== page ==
Tip #54: Keep a can-do list, rather than a to-do list.
The why: When you have anxiety, it can feel like there are a hundred million things
rushing around your mind all at once.
Like the entire population of the planet has somehow shrunk into the size of neurones, been beamed into your brain and are all simultaneously asking for things.
This is why keeping a record of all the tasks you have to do can be really, really useful.
Here’s a list of all the reasons why keeping a to-do list is a good idea:
- It gives you a sense of purpose
- It helps you keep track of all the things happening in your life
- It makes you feel less anxious knowing you haven’t forgotten anything
- It means the important but small things don’t slip through the cracks
However, sometimes such a long to-do list can make you feel incredibly stressed.
You know that scene in Cinderella where she is given that huge parchment full of chores and freaks out?
Yeah. I think we all know that feeling.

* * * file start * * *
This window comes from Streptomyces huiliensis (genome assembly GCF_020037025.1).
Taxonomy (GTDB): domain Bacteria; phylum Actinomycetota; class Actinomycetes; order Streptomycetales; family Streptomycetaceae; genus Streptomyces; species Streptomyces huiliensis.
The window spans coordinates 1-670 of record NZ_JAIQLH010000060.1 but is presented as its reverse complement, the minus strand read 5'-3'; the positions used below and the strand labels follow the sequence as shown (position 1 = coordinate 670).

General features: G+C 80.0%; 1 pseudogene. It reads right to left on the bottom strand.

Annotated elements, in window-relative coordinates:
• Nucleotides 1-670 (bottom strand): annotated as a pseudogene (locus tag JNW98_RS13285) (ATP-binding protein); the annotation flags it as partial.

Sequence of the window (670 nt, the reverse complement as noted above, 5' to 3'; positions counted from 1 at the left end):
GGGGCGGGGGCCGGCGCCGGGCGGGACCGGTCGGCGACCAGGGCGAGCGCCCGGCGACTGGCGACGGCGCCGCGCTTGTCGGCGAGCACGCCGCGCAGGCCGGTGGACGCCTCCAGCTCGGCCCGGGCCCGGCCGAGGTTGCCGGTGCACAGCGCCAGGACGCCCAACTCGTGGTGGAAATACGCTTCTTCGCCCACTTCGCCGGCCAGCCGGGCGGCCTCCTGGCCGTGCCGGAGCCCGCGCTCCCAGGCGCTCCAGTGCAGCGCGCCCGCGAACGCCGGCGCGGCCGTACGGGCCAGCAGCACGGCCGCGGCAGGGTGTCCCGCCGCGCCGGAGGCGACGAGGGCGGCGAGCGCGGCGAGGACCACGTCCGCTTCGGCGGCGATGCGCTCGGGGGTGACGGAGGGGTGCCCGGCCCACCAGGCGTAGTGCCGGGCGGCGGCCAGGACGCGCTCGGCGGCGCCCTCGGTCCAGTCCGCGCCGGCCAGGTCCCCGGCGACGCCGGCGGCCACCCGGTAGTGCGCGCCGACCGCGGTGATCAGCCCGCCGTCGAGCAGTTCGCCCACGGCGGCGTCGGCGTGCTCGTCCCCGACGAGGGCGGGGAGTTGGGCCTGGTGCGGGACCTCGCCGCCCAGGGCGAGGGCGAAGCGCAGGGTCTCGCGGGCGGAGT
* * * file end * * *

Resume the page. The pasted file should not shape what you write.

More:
You take one look at it, think “there’s no way I can get all of that done. Oh well, may as well take a nap.”
There’s actually a psychological reason for this reaction. When our brain is too overwhelmed, it shuts down and goes into sleep mode.
Have you ever tried to download something huge onto your phone or computer, and suddenly it begins glitching and turns off?
Well, your brain is like that computer. Too much and it force quits to protect itself.
This is why I’ve begun using a two-list method in order to trick my brain into staying awake.
Firstly, I make a huge to-do list of everything I have to do that week.
I call this: The Mega-List (makes it sound a little cooler? But also infinitely more terrifying).
The purpose of this list is just to keep track of everything I have to do over the course of a week. Of course, the list changes. Some things are added, some things are subtracted.
It acts as a jump off point for the second list.
Secondly, I make a smaller can-do list of all the things I think I have enough energy to do that day without my brain going ‘nope’.
This list is far more manageable and looks like a reasonable amount to do. That makes ticking off the items all the more satisfying.
This two-tier list system works, because it means you can write out that huge important list of weekly tasks to keep track of your life without having to panic about how much you have to do. One list for the week, and one for the day.
All of the benefits, none of the worry.
Plus, you can even colour coordinate your lists into different colours for different kinds of chores, or different levels of priority. List-making can be fun!